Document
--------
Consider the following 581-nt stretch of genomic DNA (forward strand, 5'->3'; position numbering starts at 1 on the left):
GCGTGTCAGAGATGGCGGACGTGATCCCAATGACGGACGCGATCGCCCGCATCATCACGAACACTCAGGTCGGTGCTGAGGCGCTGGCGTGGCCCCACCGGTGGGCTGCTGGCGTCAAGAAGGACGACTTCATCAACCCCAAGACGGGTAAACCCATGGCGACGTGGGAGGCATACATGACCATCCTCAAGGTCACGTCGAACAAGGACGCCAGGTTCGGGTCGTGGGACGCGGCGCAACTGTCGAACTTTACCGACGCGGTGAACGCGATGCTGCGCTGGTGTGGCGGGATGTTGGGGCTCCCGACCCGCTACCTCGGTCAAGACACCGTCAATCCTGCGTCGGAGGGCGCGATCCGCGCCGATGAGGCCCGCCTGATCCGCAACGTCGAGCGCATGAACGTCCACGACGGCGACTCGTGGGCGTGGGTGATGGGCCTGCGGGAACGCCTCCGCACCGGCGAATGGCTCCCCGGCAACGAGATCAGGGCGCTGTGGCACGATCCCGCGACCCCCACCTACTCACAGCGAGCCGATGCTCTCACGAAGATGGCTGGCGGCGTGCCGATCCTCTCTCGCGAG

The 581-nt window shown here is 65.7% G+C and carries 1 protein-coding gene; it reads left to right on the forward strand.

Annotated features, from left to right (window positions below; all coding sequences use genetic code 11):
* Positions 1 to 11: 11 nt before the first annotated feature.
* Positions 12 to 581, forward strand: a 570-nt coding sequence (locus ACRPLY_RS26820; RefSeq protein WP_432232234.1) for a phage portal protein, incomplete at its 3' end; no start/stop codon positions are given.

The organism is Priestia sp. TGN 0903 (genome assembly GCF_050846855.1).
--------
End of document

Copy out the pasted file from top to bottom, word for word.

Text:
Consider the following 581-nt stretch of genomic DNA (forward strand, 5'->3'; position numbering starts at 1 on the left):
GCGTGTCAGAGATGGCGGACGTGATCCCAATGACGGACGCGATCGCCCGCATCATCACGAACACTCAGGTCGGTGCTGAGGCGCTGGCGTGGCCCCACCGGTGGGCTGCTGGCGTCAAGAAGGACGACTTCATCAACCCCAAGACGGGTAAACCCATGGCGACGTGGGAGGCATACATGACCATCCTCAAGGTCACGTCGAACAAGGACGCCAGGTTCGGGTCGTGGGACGCGGCGCAACTGTCGAACTTTACCGACGCGGTGAACGCGATGCTGCGCTGGTGTGGCGGGATGTTGGGGCTCCCGACCCGCTACCTCGGTCAAGACACCGTCAATCCTGCGTCGGAGGGCGCGATCCGCGCCGATGAGGCCCGCCTGATCCGCAACGTCGAGCGCATGAACGTCCACGACGGCGACTCGTGGGCGTGGGTGATGGGCCTGCGGGAACGCCTCCGCACCGGCGAATGGCTCCCCGGCAACGAGATCAGGGCGCTGTGGCACGATCCCGCGACCCCCACCTACTCACAGCGAGCCGATGCTCTCACGAAGATGGCTGGCGGCGTGCCGATCCTCTCTCGCGAG

The 581-nt window shown here is 65.7% G+C and carries 1 protein-coding gene; it reads left to right on the forward strand.

Annotated features, from left to right (window positions below; all coding sequences use genetic code 11):
* Positions 1 to 11: 11 nt before the first annotated feature.
* Positions 12 to 581, forward strand: a 570-nt coding sequence (locus ACRPLY_RS26820; RefSeq protein WP_432232234.1) for a phage portal protein, incomplete at its 3' end; no start/stop codon positions are given.

The organism is Priestia sp. TGN 0903 (genome assembly GCF_050846855.1).